What to do about temper tantrums and meltdowns:
Dealing with a child who is having a temper tantrum or meltdown is challenging for even the most capable parents. Methods that are effective in dealing with the child’s natural expressions of anger or frustration don’t work in this intense emotional situation. At these times, parents find it difficult to get through to their children and help them cope with their feelings.
To help a kid having a temper tantrum or meltdown, the parent needs to understand what the child is experiencing. They need to realize that, presently, this very young person is completely overwhelmed by emotions. She cannot be reached. For her, the outside world is shut out and she is experiencing her own internal hell. The kid having a meltdown has no understanding of himself and of what he is feeling. He feels fragmented and out of control.
The methods for dealing with temper tantrums and meltdowns are different than those for dealing with normal anger and frustration. Appealing to the child with logic or threatening consequences is unproductive. The following suggestions are helpful for reaching and affecting the child who is in this distressful state:
It is advisable be proactive and stop your child’s crying before it escalates into a full-blown tantrum or meltdown. It is often possible to anticipate a temper tantrum or meltdown coming on by recognizing the behaviors that typically precede it. You can then head off the outburst with a distraction. You can distract your child by changing the subject, the activity or the environment that is causing her distress.
There is one type of distraction that adults must not offer children. If your child is having a tantrum because something has been denied her, you must not give in by offering her what has been denied. Doing this teaches children that they can manipulate people to get what they want by throwing a tantrum.
When a tantrum or meltdown does occur, especially in public, all parents experience humiliation. They are embarrassed and fear that onlookers will regard them as faulty parents. However, do not let your self-consciousness or self-attacks affect your actions. Your focus should not be on worrying about how you are being seen, but on tending to the agony that your child is going through.
When your kid is in this state, do not send her to her room. Isolation is not a constructive solution because she is not being helped to deal with her feelings. During time alone, children in this distraught state are often tortured by angry fantasies. Therefore, it is especially valuable for you to make a point of being with your child in order to assist the her in coping with her powerful emotions.
When your child is having a tantrum or meltdown, you can sit with her as she goes through the tantrum. Do not try to talk your child out of her feelings, do not try to coax her or appeal to her logic. Do not get angry or offer a response that will fuel her anger and frustration. Let your child know that even though she feels like she is coming apart at the seams, you are comfortable with her emotions. You can communicate this by reflecting what your child is feeling:
“You’re really angry right now. That’s okay. I’ll just sit here with you while you feel it. I’ll sit here with you until it is over.”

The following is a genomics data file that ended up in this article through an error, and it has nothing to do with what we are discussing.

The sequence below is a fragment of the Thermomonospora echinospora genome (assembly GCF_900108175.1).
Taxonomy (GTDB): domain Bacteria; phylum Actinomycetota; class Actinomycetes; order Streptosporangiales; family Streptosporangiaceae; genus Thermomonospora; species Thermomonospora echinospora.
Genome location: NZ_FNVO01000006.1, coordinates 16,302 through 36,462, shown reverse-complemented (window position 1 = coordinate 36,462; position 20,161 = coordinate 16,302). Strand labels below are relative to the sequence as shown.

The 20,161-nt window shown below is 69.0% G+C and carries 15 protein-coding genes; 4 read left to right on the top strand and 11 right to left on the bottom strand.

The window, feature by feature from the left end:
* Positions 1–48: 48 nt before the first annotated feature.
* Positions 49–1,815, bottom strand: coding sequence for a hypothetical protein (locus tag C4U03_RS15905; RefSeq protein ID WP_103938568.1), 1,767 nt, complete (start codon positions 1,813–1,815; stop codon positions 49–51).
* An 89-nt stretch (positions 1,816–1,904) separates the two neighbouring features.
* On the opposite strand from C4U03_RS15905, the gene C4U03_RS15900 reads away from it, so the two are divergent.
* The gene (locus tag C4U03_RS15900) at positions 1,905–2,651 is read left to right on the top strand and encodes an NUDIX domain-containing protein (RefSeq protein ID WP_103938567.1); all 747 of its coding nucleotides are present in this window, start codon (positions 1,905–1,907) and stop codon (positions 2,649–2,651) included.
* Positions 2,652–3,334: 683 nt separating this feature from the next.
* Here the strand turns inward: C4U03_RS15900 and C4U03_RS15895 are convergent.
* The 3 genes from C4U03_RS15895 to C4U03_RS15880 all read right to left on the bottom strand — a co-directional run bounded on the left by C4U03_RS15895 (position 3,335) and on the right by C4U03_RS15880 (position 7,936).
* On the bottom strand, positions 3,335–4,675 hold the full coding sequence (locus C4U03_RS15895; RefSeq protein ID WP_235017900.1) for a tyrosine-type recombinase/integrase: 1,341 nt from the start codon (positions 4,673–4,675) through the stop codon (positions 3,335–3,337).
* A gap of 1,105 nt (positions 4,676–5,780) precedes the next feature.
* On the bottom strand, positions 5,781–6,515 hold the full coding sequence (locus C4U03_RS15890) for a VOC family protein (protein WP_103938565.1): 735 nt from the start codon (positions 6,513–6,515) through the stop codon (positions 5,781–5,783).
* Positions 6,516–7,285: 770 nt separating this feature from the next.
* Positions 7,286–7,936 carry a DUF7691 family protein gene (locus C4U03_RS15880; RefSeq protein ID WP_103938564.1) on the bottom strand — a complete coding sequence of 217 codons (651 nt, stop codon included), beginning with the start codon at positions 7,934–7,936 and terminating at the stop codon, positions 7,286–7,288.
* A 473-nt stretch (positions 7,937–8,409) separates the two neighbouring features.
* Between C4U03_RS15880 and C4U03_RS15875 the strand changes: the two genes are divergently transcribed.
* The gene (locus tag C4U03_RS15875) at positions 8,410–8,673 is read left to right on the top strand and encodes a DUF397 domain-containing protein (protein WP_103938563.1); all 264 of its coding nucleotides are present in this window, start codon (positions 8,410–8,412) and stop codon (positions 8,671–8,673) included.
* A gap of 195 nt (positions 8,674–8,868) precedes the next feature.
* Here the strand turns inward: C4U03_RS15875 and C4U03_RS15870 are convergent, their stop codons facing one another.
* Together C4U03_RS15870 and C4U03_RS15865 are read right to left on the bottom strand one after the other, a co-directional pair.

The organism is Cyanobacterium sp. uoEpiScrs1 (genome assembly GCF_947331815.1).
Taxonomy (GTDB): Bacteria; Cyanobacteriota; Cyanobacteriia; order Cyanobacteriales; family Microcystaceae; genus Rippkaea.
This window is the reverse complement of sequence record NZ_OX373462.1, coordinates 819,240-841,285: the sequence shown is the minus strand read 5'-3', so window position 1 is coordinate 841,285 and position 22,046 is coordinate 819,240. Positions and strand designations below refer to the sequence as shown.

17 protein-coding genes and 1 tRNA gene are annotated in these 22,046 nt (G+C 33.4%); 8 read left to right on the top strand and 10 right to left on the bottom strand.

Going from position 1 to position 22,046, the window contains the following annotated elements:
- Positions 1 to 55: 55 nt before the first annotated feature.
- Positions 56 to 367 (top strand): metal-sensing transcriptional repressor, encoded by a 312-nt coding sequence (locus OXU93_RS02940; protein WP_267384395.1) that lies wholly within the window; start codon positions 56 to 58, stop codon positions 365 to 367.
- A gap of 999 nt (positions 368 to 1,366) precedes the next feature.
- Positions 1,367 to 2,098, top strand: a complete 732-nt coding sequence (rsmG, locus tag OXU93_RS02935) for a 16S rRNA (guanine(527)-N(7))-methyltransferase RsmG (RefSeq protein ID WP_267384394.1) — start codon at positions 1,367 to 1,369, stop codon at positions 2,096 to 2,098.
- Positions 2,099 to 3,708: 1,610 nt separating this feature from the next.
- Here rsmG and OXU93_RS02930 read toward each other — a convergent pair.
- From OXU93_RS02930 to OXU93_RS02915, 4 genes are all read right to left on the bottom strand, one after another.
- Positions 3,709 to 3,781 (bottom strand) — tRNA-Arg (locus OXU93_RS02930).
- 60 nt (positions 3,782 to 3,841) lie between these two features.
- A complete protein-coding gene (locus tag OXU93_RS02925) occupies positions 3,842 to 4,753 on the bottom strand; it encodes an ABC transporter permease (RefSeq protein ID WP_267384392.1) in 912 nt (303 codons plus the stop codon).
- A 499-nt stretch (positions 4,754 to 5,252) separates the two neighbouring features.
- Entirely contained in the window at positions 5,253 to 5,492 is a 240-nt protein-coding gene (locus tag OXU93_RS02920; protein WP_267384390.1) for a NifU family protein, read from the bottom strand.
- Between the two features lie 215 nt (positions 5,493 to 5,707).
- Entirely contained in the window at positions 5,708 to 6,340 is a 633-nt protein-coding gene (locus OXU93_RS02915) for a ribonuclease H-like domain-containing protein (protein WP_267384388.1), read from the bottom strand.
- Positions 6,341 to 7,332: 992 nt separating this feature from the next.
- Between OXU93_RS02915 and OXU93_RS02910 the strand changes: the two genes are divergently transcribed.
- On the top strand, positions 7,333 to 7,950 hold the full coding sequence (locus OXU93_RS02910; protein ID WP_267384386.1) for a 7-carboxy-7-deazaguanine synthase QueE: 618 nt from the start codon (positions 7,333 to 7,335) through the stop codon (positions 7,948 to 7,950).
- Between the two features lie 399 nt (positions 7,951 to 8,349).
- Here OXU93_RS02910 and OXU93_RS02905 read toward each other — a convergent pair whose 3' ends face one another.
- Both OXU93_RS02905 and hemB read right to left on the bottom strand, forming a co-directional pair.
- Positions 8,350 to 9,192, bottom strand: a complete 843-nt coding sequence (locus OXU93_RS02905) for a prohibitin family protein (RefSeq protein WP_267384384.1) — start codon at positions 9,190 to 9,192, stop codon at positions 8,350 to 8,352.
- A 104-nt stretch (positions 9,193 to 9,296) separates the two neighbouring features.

“You’re so sad right now and you don’t even know why. It’s okay. I’ll stay with you until it passes. Don’t worry, we have plenty of time.”
The worst thing that adults can do when a child is having a tantrum or meltdown is become frustrated and agitated themselves; this will only heighten their child’s tension. By maintaining a calm, understanding and patient attitude, you create a stabilizing presence that will hold the child emotionally. The child who fears that she will fragment will feel contained by the adult and her agitation will subside. In cases where your child is feeling intense anger, you can hold her gently but firmly, allowing her to vent her rage.
The child having a temper tantrum or meltdown experiences the entire world as being overwhelmed by the emotions that she is feeling. By showing the child that you are not only not overwhelmed, but not threatened or upset by these emotions, you are offering your child a way out of a state that she perceives as inescapable.
After the emotional period has passed, it is possible to have a calm discussion with your child about what happened. If your kid is old enough, talk about what preceded the outburst. Did something make him mad? Did something frustrate him? Did he feel sad? Did he feel disappointed?
Can your child describe what he was feeling during the tantrum or meltdown? Be sure to talk about how you felt. Tell him that it made you sad to see him feeling so bad. Say that even though his feelings were scary to him, they weren’t to you. Relay that you were glad to be there for him.
Then talk about the future, and what he can do the next time that he feels like this. What triggers can he be on the look out for? What did he learn about himself this time that might help him the next time he feels this way? Explain that even though, during a tantrum or meltdown, it feels like the bad feeling will last forever, it will end. Point out that it is over now. Helping him gain perspective is valuable.
As your child grows older, he will no longer need an adult to contain his intense emotions. Your child will learn from your response to his tantrums that strong feelings are not overwhelming and can indeed be managed.